By Mark Barnicutt on October 14, 2010
In recent weeks, we’ve had the opportunity with some new clients to review some existing/legacy hedge fund security holdings….many of which were purchased over the past decade, typically pre-2008.
Many investors were shocked to learn about certain of the redemption provisions – or clauses – that were in original offering memoranda for these investment products…especially in the 2008/09 period when they were seeking to redeem their assets in the face of the global financial crisis.
As a result, I’ve provided a list below of some of the key redemption clauses that can be included in hedge/alternative investment products — especially ones in which some/all of the underlying securities are illiquid – such as many of the hedge funds that were sold to investors pre-2008.
Funds can range from fully open to fully closed (typically for a maximum term) with respect to redemptions. The degree of closure is typically correlated with the degree of liquidity of the underlying securities in the fund. In other words, the greater the degree of illiquidity, the greater the bias towards closed status. As few investors like to have their investments fully locked-up for a long period of time, the following Redemption Provision structures can be utilized with respect to funds that contain assets with less liquid securities:
Penalties: A percentage charge against amounts redeemed typically during the early days of initial investments (ie: 90 days to 1 year).
Lockups: Investors cannot redeem for a certain period after making their investment (ie: typically in the 90 day – 2 year range with the latter for the less liquid asset type of fund)
Gates: Restricts the amount of redemptions that can occur at any given permissible redemption period (ie: x% of NAV — typically in the 10% – 25% range)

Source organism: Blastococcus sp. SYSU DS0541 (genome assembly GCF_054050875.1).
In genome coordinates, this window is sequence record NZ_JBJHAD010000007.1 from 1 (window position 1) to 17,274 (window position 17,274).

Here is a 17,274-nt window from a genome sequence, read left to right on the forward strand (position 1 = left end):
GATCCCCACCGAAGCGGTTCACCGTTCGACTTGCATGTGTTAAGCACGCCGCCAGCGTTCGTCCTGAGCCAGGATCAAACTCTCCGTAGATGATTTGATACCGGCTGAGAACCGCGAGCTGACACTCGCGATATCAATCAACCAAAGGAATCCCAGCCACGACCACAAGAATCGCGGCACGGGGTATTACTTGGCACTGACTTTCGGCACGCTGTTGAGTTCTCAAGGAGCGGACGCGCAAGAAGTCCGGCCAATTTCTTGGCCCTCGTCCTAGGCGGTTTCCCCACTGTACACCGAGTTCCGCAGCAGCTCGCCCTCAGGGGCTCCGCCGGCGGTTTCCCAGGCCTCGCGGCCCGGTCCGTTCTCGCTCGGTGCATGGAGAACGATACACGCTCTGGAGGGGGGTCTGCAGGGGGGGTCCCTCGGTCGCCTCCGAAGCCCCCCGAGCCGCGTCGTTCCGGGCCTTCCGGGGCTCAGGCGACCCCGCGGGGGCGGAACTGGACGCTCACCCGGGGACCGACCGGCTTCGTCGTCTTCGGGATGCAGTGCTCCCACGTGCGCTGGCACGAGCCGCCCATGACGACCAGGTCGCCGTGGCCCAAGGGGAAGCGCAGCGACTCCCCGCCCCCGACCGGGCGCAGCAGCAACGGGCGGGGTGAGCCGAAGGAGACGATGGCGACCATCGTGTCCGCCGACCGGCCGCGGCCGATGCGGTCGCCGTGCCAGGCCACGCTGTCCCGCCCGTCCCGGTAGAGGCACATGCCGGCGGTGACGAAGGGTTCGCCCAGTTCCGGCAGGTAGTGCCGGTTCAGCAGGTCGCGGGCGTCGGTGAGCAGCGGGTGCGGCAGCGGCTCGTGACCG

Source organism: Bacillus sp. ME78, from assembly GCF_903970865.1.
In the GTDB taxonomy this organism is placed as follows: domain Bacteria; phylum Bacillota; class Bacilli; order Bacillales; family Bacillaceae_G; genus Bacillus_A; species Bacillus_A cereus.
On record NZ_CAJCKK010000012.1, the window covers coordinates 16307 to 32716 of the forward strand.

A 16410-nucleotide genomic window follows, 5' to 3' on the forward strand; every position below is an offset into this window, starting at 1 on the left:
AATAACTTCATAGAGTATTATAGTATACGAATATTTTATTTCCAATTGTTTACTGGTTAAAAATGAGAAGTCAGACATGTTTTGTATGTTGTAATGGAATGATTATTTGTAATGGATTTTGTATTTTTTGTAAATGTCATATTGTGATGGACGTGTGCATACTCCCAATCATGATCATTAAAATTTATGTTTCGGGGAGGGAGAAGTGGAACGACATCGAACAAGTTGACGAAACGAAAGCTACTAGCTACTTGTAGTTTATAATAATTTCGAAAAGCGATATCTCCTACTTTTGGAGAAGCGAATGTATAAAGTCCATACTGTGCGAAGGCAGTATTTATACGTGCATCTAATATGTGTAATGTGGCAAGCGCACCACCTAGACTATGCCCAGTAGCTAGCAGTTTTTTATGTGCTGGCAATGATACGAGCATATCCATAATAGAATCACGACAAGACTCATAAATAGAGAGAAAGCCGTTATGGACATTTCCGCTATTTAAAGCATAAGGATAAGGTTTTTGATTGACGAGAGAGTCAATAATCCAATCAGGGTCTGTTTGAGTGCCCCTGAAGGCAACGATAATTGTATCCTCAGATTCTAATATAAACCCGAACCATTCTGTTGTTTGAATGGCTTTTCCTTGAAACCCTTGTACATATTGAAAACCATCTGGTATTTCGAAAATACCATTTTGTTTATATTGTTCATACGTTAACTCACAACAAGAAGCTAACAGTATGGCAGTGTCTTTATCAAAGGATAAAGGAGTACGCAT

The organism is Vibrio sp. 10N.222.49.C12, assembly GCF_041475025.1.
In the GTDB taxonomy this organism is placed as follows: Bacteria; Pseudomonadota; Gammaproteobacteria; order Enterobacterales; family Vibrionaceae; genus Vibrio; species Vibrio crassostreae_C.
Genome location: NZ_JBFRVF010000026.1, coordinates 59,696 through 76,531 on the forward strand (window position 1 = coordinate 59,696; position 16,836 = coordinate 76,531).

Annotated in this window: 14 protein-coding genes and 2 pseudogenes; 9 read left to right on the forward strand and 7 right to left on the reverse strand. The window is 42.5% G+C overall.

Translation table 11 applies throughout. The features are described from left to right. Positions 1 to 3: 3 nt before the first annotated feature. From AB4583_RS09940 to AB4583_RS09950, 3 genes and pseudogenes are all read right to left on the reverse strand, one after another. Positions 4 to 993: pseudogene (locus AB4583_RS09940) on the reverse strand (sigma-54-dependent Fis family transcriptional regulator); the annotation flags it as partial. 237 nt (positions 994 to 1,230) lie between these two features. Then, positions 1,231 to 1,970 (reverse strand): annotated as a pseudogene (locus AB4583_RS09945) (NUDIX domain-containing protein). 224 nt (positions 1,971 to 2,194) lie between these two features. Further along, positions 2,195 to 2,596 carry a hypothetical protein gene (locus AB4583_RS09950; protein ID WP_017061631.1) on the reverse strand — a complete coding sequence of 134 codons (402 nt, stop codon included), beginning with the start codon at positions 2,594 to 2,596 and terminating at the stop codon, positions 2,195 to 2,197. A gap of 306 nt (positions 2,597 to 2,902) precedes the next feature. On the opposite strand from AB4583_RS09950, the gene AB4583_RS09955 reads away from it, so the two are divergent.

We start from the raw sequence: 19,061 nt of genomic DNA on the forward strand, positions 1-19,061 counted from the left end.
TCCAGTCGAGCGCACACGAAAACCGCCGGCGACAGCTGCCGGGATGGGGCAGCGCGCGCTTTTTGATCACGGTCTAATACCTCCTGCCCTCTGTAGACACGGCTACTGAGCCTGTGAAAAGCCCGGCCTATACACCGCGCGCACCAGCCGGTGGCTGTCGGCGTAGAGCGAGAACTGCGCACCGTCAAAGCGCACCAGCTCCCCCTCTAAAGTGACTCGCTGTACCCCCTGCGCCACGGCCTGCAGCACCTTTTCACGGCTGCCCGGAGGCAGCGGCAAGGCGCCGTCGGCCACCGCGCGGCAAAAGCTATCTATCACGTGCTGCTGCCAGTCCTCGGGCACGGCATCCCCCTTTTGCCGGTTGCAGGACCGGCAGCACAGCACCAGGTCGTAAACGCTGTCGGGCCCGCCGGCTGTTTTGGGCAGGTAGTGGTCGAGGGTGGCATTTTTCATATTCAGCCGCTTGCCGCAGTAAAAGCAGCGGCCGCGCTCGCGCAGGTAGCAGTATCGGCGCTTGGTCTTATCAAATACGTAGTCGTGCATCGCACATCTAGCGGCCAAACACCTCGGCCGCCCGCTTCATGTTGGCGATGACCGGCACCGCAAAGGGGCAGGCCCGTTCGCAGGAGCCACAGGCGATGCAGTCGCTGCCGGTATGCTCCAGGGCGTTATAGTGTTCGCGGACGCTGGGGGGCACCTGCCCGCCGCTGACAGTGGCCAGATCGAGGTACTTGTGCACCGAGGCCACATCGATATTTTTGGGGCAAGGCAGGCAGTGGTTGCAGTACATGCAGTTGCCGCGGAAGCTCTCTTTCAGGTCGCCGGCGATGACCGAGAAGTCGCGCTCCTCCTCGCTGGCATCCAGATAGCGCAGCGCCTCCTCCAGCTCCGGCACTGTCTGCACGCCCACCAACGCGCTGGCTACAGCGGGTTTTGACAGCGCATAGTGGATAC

Redemption Notices: Requires investors to provide the manager with advances warning of pending redemptions. (ie: typically 90 – 120 days)
Side Pockets: Not a direct redemption control tool but an indirect one. If a liquid security becomes less liquid (and difficult to price assets), the manager has the ability (subject to restrictions in the Offering Document) to transfer the illiquid securities into a side pocket, which is akin to a sub-fund structure within the main fund. From a manager’s perspective, it’s a protective mechanism to avoid the forced liquidation (at unattractive pricing) of generally illiquid securities.
Redemption Suspension Powers: Manager has the power (defined typically for specific triggering events) to suspend (either partially or wholly) fund redemptions
Sweetened Terms: Not specifically a Redemption Provision but Managers, when faced with large redemption requests, will typically put a “sweetened terms” offer out to investors such as lower management and performance fees and/or the reset of high watermarks.
These redemption provisions are not intended to be an extensive list of all types of such provisions but to provide an overview of the core conditions which are often found in hedge/alternative investment fund offering documents whose underlying investment securities are generally not fully liquid.
Latest posts by Mark Barnicutt (see all)
- How to Achieve A Successful Transition of Family Wealth - September 27, 2019
- 21 QUESTIONS TO ASK YOUR FINANCIAL ADVISOR - June 28, 2019
- The 5 Elements That Determine Whether a Financial Advisor Is a True Fiduciary (According to Canadian Courts) - September 18, 2018